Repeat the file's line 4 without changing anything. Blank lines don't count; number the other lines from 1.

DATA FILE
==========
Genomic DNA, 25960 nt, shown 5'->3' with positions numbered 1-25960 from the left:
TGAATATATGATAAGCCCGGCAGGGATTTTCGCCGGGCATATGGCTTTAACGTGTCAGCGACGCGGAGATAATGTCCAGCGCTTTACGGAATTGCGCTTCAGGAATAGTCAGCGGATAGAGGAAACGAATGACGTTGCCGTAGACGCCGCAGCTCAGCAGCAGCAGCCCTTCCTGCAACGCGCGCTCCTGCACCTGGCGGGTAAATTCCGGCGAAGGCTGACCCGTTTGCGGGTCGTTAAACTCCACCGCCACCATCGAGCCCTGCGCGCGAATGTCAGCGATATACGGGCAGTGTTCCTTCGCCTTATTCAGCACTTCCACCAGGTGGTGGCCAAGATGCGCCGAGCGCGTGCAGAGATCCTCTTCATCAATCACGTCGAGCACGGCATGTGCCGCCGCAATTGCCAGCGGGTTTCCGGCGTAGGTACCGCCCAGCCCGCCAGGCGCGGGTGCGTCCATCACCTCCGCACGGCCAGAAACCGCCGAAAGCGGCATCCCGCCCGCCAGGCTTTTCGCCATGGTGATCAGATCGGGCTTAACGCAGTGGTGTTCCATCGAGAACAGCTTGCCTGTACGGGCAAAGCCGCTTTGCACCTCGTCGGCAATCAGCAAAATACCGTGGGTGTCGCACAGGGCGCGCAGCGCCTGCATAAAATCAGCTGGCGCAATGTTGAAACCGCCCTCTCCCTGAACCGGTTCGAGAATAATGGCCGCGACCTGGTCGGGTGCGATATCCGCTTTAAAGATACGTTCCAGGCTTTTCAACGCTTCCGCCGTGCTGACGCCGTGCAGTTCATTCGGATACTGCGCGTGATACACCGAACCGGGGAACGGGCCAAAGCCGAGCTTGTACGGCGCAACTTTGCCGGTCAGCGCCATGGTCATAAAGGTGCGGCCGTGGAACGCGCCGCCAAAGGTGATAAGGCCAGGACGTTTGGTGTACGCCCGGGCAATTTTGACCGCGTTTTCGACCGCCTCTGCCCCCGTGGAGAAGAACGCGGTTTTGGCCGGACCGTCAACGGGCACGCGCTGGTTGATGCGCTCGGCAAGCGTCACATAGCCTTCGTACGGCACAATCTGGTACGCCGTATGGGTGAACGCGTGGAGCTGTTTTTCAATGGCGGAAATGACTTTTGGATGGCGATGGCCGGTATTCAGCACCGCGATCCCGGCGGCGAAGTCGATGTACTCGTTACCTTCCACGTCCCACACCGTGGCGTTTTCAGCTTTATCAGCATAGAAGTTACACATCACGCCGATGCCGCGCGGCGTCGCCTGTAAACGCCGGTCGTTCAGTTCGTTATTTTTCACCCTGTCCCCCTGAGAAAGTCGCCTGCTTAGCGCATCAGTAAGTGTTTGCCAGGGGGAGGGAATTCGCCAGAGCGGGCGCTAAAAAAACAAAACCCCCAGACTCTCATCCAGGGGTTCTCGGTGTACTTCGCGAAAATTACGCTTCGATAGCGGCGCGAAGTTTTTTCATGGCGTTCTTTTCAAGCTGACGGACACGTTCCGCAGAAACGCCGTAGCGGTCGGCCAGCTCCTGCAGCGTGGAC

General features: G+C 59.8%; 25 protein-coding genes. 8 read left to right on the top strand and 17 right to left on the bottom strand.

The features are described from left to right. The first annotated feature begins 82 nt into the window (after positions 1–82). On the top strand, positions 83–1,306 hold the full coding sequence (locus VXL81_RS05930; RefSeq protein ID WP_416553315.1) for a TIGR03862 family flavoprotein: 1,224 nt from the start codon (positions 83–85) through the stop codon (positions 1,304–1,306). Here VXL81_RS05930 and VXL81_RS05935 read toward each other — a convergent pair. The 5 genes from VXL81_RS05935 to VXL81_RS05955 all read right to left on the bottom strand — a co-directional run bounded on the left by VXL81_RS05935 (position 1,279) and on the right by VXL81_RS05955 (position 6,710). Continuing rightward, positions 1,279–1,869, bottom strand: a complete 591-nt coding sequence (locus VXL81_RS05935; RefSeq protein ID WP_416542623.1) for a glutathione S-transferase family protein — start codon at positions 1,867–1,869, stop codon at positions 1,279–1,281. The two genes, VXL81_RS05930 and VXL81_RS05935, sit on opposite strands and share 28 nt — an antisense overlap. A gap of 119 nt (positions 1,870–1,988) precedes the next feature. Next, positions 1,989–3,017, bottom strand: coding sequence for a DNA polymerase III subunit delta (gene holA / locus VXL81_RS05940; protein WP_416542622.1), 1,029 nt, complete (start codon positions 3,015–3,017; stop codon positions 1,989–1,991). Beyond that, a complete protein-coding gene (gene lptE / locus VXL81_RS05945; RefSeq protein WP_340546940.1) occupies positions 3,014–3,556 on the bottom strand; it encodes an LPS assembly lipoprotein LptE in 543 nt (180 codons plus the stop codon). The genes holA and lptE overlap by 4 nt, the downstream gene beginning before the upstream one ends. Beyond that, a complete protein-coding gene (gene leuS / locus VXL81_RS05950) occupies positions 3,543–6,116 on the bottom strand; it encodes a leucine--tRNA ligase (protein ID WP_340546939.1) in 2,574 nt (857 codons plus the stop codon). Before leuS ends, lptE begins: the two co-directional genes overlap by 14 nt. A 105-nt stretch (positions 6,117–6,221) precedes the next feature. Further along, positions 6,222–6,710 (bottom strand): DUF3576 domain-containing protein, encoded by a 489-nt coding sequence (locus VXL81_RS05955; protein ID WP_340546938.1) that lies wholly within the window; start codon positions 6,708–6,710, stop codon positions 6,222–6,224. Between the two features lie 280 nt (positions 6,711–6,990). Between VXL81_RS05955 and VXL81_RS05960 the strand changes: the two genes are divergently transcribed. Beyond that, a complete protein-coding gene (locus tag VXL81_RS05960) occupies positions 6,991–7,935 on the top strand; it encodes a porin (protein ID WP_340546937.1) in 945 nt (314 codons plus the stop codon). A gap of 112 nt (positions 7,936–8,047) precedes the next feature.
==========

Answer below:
The features are described from left to right. The first annotated feature begins 82 nt into the window (after positions 1–82). On the top strand, positions 83–1,306 hold the full coding sequence (locus VXL81_RS05930; RefSeq protein ID WP_416553315.1) for a TIGR03862 family flavoprotein: 1,224 nt from the start codon (positions 83–85) through the stop codon (positions 1,304–1,306). Here VXL81_RS05930 and VXL81_RS05935 read toward each other — a convergent pair. The 5 genes from VXL81_RS05935 to VXL81_RS05955 all read right to left on the bottom strand — a co-directional run bounded on the left by VXL81_RS05935 (position 1,279) and on the right by VXL81_RS05955 (position 6,710). Continuing rightward, positions 1,279–1,869, bottom strand: a complete 591-nt coding sequence (locus VXL81_RS05935; RefSeq protein ID WP_416542623.1) for a glutathione S-transferase family protein — start codon at positions 1,867–1,869, stop codon at positions 1,279–1,281. The two genes, VXL81_RS05930 and VXL81_RS05935, sit on opposite strands and share 28 nt — an antisense overlap. A gap of 119 nt (positions 1,870–1,988) precedes the next feature. Next, positions 1,989–3,017, bottom strand: coding sequence for a DNA polymerase III subunit delta (gene holA / locus VXL81_RS05940; protein WP_416542622.1), 1,029 nt, complete (start codon positions 3,015–3,017; stop codon positions 1,989–1,991). Beyond that, a complete protein-coding gene (gene lptE / locus VXL81_RS05945; RefSeq protein WP_340546940.1) occupies positions 3,014–3,556 on the bottom strand; it encodes an LPS assembly lipoprotein LptE in 543 nt (180 codons plus the stop codon). The genes holA and lptE overlap by 4 nt, the downstream gene beginning before the upstream one ends. Beyond that, a complete protein-coding gene (gene leuS / locus VXL81_RS05950) occupies positions 3,543–6,116 on the bottom strand; it encodes a leucine--tRNA ligase (protein ID WP_340546939.1) in 2,574 nt (857 codons plus the stop codon). Before leuS ends, lptE begins: the two co-directional genes overlap by 14 nt. A 105-nt stretch (positions 6,117–6,221) precedes the next feature. Further along, positions 6,222–6,710 (bottom strand): DUF3576 domain-containing protein, encoded by a 489-nt coding sequence (locus VXL81_RS05955; protein ID WP_340546938.1) that lies wholly within the window; start codon positions 6,708–6,710, stop codon positions 6,222–6,224. Between the two features lie 280 nt (positions 6,711–6,990). Between VXL81_RS05955 and VXL81_RS05960 the strand changes: the two genes are divergently transcribed. Beyond that, a complete protein-coding gene (locus tag VXL81_RS05960) occupies positions 6,991–7,935 on the top strand; it encodes a porin (protein ID WP_340546937.1) in 945 nt (314 codons plus the stop codon). A gap of 112 nt (positions 7,936–8,047) precedes the next feature.